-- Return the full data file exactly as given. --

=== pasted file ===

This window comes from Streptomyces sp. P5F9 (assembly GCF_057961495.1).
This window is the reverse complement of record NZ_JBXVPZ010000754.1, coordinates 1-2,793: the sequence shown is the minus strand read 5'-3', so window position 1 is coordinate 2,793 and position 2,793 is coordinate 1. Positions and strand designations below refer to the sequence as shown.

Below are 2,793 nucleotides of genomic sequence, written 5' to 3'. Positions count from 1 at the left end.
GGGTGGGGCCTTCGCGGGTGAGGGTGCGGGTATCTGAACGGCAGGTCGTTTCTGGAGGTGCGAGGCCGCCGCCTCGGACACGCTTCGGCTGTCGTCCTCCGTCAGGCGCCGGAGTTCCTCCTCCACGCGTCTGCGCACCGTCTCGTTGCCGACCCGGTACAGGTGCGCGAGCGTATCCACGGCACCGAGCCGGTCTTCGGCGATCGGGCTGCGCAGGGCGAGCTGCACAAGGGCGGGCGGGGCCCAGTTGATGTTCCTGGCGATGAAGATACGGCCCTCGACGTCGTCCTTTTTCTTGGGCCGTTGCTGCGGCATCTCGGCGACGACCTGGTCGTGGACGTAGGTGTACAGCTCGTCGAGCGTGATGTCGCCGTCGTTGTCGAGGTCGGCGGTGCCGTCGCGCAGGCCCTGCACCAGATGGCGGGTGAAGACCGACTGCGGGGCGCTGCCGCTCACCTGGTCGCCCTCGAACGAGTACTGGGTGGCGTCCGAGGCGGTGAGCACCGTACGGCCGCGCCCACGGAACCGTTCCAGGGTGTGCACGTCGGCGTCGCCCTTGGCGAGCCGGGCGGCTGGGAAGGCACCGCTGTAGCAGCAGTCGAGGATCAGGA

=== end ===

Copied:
This window comes from Streptomyces sp. P5F9 (assembly GCF_057961495.1).
This window is the reverse complement of record NZ_JBXVPZ010000754.1, coordinates 1-2,793: the sequence shown is the minus strand read 5'-3', so window position 1 is coordinate 2,793 and position 2,793 is coordinate 1. Positions and strand designations below refer to the sequence as shown.

Below are 2,793 nucleotides of genomic sequence, written 5' to 3'. Positions count from 1 at the left end.
GGGTGGGGCCTTCGCGGGTGAGGGTGCGGGTATCTGAACGGCAGGTCGTTTCTGGAGGTGCGAGGCCGCCGCCTCGGACACGCTTCGGCTGTCGTCCTCCGTCAGGCGCCGGAGTTCCTCCTCCACGCGTCTGCGCACCGTCTCGTTGCCGACCCGGTACAGGTGCGCGAGCGTATCCACGGCACCGAGCCGGTCTTCGGCGATCGGGCTGCGCAGGGCGAGCTGCACAAGGGCGGGCGGGGCCCAGTTGATGTTCCTGGCGATGAAGATACGGCCCTCGACGTCGTCCTTTTTCTTGGGCCGTTGCTGCGGCATCTCGGCGACGACCTGGTCGTGGACGTAGGTGTACAGCTCGTCGAGCGTGATGTCGCCGTCGTTGTCGAGGTCGGCGGTGCCGTCGCGCAGGCCCTGCACCAGATGGCGGGTGAAGACCGACTGCGGGGCGCTGCCGCTCACCTGGTCGCCCTCGAACGAGTACTGGGTGGCGTCCGAGGCGGTGAGCACCGTACGGCCGCGCCCACGGAACCGTTCCAGGGTGTGCACGTCGGCGTCGCCCTTGGCGAGCCGGGCGGCTGGGAAGGCACCGCTGTAGCAGCAGTCGAGGATCAGGA